“Women can’t conduct Brahms, and Mahler is men’s music.” If anyone stands as a visible refutation of this statement by Helen Thompson, manager of the New York Philharmonic in the 1970s, it is a 35-year-old Chinese woman named Xian Zhang. Extremely youthful for a conductor, she has earned plaudits as associate conductor at Thompson’s old orchestra (and as holder of the Arturo Toscanini Chair, no less). Last year, she became the first woman ever to lead the Dresden Staatskapelle, whose past chief conductors include Richard Wagner, Karl Böhm and Bernard Haitink, in its main hall.
How has this young Asian woman come close to scaling the barriers that have kept this profession the preserve of men, and mostly older men, for so long? In many ways, Zhang is a product of the west, her steady ascent of the podiums of Europe and North America the direct result of a traditional, if rather cosmopolitan, apprenticeship. Having caught the eye of the maestro Lorin Maazel in 2002 at the inaugural Maazel/Vilar Conductors’ Competition (where she shared the top prize), Zhang was invited to become Maazel’s assistant at the New York Philharmonic. There she quickly distinguished herself in tasks that her mentor disliked – young people’s and outdoor concerts, newly commissioned works – while disarming players and audiences alike with what the New York Times has described as her “passionate musicality” and “down-to-earth” demeanour.
Yet Zhang is also a product of China, and it is precisely that combination of influences which has made her a progressive presence in a field that often fetishises the past. “Having an unusual background means you view tradition in a totally different way,” says Zhang, now in seclusion at her Pennsylvania home, awaiting the birth of her first child.
Born in Dandong, a border town from where she “could see North Korea across the river”, Zhang grew up with musical parents. Her father, a self-taught instrument builder, presented his daughter with a piano assembled from factory parts when she was four. “The local TV station made a documentary about it,” she recalls. “I was the only kid with a real piano at home who was actually trying to play it.”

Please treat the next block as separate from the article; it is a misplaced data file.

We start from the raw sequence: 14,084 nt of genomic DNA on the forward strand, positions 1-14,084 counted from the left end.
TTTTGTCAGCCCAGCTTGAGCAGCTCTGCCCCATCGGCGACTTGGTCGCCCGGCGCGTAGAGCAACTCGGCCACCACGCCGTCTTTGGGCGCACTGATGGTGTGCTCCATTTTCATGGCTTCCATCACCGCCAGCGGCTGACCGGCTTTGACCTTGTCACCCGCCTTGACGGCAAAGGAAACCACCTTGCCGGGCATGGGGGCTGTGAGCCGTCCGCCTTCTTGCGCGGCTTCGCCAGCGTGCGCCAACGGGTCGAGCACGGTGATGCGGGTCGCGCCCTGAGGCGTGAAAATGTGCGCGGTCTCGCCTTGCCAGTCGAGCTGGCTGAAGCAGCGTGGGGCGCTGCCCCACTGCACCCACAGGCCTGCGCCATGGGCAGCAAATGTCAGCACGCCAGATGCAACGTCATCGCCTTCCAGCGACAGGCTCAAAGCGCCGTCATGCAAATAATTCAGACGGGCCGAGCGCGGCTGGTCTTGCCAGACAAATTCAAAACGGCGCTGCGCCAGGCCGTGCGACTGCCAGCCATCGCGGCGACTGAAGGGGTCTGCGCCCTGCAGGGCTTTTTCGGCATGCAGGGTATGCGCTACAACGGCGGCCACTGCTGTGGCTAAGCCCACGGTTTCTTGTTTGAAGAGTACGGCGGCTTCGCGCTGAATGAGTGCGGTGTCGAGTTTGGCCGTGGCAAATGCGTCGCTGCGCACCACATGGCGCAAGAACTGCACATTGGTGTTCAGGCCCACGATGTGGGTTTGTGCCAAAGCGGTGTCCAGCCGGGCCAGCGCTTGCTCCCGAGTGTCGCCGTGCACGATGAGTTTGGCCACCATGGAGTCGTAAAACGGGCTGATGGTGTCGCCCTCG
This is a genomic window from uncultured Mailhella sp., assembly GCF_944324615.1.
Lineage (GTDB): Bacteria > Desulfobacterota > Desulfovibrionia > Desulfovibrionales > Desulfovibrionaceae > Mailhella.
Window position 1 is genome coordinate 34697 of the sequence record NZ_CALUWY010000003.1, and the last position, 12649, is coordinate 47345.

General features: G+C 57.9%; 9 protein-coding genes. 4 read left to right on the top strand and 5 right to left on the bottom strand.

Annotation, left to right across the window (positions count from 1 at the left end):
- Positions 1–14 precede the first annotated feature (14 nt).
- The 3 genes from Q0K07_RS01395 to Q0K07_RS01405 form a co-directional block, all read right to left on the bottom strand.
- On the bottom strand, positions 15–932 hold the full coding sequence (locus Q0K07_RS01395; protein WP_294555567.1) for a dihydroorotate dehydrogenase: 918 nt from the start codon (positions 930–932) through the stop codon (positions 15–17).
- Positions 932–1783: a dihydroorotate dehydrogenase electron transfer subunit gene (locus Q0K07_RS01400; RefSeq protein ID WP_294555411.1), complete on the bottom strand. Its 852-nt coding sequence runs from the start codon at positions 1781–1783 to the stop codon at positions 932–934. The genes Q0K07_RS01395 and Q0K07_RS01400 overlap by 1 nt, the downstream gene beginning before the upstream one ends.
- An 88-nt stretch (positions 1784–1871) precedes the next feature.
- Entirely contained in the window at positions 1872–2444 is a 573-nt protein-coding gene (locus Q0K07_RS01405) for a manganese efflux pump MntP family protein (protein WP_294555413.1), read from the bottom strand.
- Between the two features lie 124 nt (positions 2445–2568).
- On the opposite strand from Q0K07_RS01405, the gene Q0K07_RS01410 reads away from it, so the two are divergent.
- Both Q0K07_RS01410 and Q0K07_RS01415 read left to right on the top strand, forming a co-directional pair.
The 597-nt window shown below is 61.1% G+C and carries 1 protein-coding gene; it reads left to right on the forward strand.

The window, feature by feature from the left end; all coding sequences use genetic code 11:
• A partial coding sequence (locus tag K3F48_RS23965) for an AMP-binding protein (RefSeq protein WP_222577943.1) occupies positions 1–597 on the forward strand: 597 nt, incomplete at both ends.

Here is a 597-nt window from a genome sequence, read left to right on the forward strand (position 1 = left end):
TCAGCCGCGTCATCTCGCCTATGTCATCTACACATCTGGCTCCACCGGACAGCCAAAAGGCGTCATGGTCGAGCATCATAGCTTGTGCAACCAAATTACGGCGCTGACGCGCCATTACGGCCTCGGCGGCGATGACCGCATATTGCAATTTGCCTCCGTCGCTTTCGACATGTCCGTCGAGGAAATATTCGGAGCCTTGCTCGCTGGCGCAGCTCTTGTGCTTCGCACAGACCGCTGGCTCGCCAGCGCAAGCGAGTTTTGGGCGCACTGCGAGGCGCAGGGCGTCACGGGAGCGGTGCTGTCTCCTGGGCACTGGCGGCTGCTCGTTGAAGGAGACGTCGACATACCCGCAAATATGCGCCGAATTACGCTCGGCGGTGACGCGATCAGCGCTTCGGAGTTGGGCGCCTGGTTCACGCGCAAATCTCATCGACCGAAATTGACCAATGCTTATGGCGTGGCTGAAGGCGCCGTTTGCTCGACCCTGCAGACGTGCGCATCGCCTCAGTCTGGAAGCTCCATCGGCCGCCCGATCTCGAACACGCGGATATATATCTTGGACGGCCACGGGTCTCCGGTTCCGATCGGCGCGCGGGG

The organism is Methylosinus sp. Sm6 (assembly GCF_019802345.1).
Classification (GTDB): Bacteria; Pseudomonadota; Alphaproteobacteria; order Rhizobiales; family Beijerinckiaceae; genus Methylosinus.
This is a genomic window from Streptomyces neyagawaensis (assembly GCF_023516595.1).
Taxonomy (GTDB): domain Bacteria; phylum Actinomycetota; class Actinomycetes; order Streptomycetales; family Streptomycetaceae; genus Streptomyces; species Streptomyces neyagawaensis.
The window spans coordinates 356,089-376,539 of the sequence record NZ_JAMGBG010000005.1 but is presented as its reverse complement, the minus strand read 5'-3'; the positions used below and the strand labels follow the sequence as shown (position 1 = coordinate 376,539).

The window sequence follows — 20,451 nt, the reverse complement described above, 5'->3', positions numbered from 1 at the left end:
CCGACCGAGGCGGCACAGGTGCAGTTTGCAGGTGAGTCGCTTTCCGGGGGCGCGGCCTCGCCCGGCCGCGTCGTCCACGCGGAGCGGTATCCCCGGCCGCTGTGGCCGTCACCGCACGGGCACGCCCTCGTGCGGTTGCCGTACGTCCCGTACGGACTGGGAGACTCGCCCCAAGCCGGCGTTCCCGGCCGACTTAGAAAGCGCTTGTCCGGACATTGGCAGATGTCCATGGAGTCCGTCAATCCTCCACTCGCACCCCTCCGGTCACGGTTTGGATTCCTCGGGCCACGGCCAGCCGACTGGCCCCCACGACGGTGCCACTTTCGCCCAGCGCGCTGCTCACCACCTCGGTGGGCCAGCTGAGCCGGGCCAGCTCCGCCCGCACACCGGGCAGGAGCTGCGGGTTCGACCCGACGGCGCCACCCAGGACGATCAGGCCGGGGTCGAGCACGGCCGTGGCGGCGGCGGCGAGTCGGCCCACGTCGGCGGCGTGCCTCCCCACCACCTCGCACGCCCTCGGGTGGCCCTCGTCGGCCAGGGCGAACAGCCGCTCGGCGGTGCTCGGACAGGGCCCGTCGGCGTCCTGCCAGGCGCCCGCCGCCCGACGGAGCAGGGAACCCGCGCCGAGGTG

At the Beijing Central Conservatory of Music, whose school she attended from the age of 11, she was steered away from the piano by a teacher who insisted her hands were too small, but moved towards conducting instead. Despite the recent fuss in Europe over her gender, in Communist China, where Mao once proclaimed that “women hold up half the sky”, it simply wasn’t an issue.
“I was the third generation of female conductors in China,” says Zhang, who made her professional debut at the Beijing Opera at the invitation of another female conductor, Wu Lingfen. After stints on the faculties of the Beijing and Cincinnati conservatories, Zhang took the step that turned her from an unknown assistant professor into a sensational rising star on the international scene. Used to studying a single symphony for a month at a time, she was suddenly forced to prepare for the Maazel/Vilar Competition by cramming much of the entire western orchestral repertoire into nine months. The strategy paid off, not only in the competition, but also in dealing with the offers that poured in afterwards.
She has now performed with many of the world’s top orchestras and is booked to conduct others, including the Vienna and Chicago Symphonies and the Royal Concertgebouw in the Netherlands; she also makes regular appearances with the London Symphony Orchestra. Already, as one US critic put it, she has created “many a crack in the glass ceiling of the conducting world”.
Despite attempts to discern national traits in her conducting – the Los Angeles Times has compared her gestural clarity to Chinese calligraphy – Zhang sets little store by such ideas. Where she admits her background has made a difference is in her view of art and its relationship to society. “Money should never be the central concern for artists personally,” she says. “You can get all the beats. But to achieve the highest level, you need discipline, devotion and constant self-criticism. You can achieve it even in a bad economy where you get to conduct only five concerts a year.”
She could also have said that her example shows that you can reach the heights of a profession rooted in western tradition and still bound by its old formalities, even if you are young, from the east, and a woman.
Ken Smith is Asian performing arts critic for the Financial Times and North America correspondent for Gramophone magazine